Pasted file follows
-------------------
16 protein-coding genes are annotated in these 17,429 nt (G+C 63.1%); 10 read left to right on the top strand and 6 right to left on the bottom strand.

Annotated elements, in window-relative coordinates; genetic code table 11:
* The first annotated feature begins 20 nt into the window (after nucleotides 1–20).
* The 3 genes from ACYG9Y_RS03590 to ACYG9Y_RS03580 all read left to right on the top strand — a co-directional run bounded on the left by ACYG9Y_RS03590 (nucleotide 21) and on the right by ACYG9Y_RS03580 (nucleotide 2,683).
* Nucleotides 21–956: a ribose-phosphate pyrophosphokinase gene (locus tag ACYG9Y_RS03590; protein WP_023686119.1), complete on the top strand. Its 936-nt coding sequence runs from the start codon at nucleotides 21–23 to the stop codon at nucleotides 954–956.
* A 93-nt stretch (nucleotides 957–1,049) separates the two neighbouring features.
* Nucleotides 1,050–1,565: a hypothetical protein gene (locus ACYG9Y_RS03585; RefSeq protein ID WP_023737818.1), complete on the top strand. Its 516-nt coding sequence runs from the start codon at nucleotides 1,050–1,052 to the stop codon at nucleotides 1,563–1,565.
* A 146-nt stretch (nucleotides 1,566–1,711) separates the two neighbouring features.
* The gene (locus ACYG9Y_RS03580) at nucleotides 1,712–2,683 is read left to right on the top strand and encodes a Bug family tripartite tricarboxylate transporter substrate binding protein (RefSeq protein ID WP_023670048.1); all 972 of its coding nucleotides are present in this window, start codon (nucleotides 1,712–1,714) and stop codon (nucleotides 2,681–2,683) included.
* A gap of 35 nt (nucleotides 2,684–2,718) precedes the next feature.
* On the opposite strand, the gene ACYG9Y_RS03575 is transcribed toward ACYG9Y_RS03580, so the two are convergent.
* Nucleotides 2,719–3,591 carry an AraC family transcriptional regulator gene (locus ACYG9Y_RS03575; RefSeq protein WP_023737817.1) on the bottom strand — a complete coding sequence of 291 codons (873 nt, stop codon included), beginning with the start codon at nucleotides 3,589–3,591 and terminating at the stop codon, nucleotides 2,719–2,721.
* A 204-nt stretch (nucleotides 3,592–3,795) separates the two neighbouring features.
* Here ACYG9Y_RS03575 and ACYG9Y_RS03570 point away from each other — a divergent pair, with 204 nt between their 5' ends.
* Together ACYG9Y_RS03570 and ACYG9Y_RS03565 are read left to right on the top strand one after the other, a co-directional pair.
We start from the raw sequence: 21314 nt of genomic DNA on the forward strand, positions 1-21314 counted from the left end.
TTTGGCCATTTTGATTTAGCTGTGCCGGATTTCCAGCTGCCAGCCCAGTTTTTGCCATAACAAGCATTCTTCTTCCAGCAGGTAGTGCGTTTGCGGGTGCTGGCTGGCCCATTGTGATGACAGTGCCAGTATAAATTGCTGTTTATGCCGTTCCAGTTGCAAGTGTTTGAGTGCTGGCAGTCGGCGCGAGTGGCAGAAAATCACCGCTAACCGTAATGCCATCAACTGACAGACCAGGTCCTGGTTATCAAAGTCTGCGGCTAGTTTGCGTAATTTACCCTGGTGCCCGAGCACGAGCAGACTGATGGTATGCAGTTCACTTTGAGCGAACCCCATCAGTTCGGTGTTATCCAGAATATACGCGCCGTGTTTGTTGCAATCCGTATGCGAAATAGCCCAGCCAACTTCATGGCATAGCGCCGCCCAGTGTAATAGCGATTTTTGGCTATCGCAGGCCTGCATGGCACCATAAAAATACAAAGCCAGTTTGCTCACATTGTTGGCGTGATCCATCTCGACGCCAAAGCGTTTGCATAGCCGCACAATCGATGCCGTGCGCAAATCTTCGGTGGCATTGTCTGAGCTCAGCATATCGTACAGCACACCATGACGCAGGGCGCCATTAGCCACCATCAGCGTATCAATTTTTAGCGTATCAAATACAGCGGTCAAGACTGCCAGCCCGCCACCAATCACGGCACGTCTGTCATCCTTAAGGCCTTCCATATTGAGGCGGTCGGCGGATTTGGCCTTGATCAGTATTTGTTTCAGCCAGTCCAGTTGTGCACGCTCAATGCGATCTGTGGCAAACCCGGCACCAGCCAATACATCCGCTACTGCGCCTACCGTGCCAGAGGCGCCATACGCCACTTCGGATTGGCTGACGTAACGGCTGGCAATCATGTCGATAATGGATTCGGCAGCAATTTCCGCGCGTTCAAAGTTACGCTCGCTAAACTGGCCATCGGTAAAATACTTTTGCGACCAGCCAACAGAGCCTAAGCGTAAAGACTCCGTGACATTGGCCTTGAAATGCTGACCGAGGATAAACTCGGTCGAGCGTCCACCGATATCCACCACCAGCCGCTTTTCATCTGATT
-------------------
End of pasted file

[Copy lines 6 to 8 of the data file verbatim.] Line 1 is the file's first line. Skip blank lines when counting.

* A 93-nt stretch (nucleotides 957–1,049) separates the two neighbouring features.
* Nucleotides 1,050–1,565: a hypothetical protein gene (locus ACYG9Y_RS03585; RefSeq protein ID WP_023737818.1), complete on the top strand. Its 516-nt coding sequence runs from the start codon at nucleotides 1,050–1,052 to the stop codon at nucleotides 1,563–1,565.
* A 146-nt stretch (nucleotides 1,566–1,711) separates the two neighbouring features.